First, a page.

Coburn Releases the 2012 "Wastebook"
Senator Tom Coburn (R-OK) yesterday released his "Wastebook" for 2012, a laundry list of government waste and inefficiency. Coburn finds 100 examples of government spending clearly not serving its designed purpose.
Wastebook's examples include:
- Professional sports leagues mischaracterized as non-profits – $91 million
- Improper food stamp payments including payments going to 2000 deceased individuals and food stamps being used for non-nutritious food like Starbucks coffee – $4.5 billion
- Moroccan pottery classes as part of USAID – $27 million
- NASA food research for an unplanned Mars mission – $947,000
- Payments from USDA to promote caviar – $300,000
- Producing the penny at a cost of twice its value – $70 million
- Free cellphones from the FCC – $1.5 billion
- A "prom video game" funded by the National Science Foundation – $516,000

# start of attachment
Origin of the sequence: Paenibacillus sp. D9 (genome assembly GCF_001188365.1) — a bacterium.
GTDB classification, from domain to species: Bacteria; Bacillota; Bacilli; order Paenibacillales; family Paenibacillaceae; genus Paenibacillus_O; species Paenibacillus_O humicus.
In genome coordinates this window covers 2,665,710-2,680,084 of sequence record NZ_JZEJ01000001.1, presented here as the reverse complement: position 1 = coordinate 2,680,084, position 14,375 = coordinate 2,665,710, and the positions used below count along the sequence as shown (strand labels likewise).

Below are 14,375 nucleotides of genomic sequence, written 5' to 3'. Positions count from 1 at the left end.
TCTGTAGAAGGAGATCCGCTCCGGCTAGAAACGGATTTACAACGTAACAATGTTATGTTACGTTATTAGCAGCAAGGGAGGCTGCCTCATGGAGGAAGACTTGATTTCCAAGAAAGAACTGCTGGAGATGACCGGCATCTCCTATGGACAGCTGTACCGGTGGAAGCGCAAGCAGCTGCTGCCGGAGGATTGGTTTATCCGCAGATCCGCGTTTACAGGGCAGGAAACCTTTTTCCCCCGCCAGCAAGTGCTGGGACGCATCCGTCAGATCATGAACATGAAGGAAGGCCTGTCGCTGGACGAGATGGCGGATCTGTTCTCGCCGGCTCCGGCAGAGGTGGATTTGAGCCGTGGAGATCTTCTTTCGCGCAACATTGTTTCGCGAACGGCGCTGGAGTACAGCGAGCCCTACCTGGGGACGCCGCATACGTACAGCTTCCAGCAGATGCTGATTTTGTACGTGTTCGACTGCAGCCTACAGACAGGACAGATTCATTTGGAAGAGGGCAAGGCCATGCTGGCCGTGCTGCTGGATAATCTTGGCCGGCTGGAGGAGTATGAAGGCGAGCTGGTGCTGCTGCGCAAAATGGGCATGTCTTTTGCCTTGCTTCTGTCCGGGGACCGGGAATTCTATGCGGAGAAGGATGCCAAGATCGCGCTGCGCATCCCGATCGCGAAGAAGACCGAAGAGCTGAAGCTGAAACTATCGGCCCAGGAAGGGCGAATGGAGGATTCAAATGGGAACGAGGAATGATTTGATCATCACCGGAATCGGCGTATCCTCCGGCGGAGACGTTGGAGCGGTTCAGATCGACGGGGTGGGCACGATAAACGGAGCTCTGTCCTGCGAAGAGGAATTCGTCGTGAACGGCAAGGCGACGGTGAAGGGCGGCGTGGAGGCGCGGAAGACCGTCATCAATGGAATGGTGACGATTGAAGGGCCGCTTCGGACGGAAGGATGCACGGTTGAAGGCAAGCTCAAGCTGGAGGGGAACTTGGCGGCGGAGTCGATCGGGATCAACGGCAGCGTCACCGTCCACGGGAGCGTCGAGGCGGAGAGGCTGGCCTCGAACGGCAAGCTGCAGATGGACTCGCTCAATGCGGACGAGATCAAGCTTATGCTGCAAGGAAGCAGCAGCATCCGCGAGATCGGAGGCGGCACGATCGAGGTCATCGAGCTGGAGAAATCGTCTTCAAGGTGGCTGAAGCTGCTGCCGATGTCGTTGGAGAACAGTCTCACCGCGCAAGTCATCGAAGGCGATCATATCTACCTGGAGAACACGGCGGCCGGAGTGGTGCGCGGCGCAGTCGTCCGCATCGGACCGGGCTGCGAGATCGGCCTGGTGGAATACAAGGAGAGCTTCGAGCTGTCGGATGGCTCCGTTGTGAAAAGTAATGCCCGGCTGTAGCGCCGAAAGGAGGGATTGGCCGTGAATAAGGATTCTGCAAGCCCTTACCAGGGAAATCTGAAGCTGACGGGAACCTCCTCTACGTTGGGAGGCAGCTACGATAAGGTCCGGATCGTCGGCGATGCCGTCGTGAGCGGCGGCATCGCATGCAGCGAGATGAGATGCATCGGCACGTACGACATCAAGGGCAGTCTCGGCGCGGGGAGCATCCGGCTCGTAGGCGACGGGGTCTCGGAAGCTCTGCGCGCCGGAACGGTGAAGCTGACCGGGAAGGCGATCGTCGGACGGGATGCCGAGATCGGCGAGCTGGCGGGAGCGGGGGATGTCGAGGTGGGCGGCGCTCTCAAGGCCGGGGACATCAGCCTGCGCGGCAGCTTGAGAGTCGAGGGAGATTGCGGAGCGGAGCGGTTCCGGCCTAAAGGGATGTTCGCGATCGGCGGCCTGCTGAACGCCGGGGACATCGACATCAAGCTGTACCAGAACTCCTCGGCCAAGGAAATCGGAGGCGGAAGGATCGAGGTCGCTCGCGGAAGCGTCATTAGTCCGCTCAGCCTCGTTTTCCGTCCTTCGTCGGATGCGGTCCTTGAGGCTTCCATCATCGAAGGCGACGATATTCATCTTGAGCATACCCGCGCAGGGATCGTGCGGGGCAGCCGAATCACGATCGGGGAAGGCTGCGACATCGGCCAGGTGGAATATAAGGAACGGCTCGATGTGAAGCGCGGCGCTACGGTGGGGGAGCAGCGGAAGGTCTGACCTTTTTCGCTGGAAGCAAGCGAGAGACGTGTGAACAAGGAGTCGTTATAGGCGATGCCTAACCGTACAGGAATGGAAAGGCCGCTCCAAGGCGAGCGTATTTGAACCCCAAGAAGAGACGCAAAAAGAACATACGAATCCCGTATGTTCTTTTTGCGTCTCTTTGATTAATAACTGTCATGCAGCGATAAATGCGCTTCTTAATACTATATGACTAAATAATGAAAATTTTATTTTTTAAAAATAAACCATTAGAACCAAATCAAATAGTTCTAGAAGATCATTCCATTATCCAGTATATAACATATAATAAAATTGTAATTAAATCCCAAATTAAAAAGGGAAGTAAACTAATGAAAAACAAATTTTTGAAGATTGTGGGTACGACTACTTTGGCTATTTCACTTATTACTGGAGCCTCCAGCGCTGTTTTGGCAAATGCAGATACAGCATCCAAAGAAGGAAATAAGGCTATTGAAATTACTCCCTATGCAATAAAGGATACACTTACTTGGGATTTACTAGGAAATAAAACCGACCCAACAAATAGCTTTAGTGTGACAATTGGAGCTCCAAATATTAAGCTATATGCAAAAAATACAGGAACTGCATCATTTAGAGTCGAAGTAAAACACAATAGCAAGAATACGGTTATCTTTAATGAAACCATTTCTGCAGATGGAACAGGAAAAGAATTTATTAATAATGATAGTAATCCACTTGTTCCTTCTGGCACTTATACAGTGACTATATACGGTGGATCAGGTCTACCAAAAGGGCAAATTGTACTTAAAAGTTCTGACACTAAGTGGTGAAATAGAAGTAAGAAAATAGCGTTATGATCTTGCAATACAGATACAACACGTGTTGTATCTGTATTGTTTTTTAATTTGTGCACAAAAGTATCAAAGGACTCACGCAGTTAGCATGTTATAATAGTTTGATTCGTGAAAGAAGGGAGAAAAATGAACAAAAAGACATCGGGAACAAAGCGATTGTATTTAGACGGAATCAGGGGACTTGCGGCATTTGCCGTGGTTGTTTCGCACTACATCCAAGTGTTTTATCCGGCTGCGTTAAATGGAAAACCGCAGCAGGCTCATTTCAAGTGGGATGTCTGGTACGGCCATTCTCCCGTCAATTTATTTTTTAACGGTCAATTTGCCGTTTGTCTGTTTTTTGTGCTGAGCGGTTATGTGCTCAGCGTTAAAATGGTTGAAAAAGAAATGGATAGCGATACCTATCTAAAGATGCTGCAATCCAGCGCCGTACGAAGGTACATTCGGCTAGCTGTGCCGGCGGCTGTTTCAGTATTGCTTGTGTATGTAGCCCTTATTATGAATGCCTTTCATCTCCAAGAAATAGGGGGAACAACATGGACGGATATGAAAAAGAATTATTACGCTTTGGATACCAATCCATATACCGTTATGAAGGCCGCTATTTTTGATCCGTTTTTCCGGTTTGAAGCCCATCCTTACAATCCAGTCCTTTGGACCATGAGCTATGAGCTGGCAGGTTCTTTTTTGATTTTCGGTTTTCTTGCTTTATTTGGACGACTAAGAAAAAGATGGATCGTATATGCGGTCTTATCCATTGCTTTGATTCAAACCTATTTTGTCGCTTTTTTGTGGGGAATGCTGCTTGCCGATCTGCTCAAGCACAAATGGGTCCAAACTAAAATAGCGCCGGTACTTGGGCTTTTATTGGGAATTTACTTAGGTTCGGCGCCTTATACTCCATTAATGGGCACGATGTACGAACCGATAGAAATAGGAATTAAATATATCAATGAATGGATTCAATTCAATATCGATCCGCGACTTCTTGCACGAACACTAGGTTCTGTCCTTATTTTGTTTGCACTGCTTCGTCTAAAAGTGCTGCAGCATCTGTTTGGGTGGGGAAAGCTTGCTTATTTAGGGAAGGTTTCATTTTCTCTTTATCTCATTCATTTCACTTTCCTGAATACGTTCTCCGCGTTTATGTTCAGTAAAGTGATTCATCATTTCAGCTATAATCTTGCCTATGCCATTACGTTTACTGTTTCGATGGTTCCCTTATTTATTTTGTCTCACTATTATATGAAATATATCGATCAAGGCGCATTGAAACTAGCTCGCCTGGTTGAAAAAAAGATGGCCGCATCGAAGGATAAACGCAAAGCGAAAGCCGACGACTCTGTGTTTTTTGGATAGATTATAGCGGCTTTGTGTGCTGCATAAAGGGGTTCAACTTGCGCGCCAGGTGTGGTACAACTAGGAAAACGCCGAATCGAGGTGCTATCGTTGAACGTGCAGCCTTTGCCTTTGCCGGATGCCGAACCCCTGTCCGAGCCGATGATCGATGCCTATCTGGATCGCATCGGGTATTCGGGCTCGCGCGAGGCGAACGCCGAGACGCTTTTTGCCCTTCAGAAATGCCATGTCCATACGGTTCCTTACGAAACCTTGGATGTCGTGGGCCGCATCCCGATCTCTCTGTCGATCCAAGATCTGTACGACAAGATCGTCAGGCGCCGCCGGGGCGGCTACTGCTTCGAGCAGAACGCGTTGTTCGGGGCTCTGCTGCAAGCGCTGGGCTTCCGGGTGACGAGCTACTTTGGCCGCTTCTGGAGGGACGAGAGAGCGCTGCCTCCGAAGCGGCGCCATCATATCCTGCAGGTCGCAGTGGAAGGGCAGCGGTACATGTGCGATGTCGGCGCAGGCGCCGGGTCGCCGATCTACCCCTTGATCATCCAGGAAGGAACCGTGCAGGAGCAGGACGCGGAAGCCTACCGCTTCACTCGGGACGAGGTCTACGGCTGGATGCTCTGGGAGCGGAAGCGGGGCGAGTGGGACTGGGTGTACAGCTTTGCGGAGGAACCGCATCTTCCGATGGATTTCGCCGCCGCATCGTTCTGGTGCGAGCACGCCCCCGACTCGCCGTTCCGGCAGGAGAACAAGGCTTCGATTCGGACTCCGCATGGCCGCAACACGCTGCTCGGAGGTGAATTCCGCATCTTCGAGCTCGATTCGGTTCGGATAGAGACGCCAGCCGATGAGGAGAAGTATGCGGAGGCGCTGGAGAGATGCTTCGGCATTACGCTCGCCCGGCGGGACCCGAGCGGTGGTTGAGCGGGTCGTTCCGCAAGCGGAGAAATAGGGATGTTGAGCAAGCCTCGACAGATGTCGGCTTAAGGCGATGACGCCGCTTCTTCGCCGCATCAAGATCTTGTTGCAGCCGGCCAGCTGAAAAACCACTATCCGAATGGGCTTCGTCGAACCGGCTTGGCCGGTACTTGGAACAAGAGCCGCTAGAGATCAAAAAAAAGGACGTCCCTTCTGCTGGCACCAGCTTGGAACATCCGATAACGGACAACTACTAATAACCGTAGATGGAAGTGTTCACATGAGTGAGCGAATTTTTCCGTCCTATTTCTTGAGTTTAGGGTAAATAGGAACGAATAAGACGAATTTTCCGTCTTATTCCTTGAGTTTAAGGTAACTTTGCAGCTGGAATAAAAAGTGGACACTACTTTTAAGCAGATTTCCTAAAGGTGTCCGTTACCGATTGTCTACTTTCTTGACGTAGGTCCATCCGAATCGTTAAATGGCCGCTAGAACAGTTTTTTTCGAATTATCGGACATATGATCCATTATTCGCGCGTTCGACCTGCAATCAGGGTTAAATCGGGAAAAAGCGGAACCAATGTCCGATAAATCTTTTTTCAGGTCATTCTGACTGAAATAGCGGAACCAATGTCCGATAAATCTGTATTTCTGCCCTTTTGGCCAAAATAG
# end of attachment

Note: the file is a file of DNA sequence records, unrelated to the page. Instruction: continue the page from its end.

- College tax credits for those not attending college – $3.2 billion
- State Department sends comedy tour to India – $100,000
- Study that finds that fruit flies are less attracted to older flies compared to younger flies – $939,771
- A library vending machine for books – $35,000
- A study investigating whether World of Warcraft would improve cognitive abilities of seniors – $1.2 million
We noticed that not only did Coburn list examples of spending waste, he also listed tax expenditures that were being abused – like paper companies claiming a wood byproduct as an "alternative fuel." At the end of the day, lawmakers may decide that some tax expenditures may be worth keeping, but we need to ensure we pay for the provisions we believe are important and make sure they are being used as intended. Eliminating wasteful programs in the spending and tax sides of the ledger is a great opportunity to take up fundamental tax reform to make our tax code much more efficient and pro-growth.
Eliminating waste, fraud, and abuse will not solve our debt problem. The extent of our fiscal challenges is too great to avoid making the difficult decisions on tax reform and entitlement reforms. Even so, we should take all opportunities to root out waste in government.
The full report can be found here.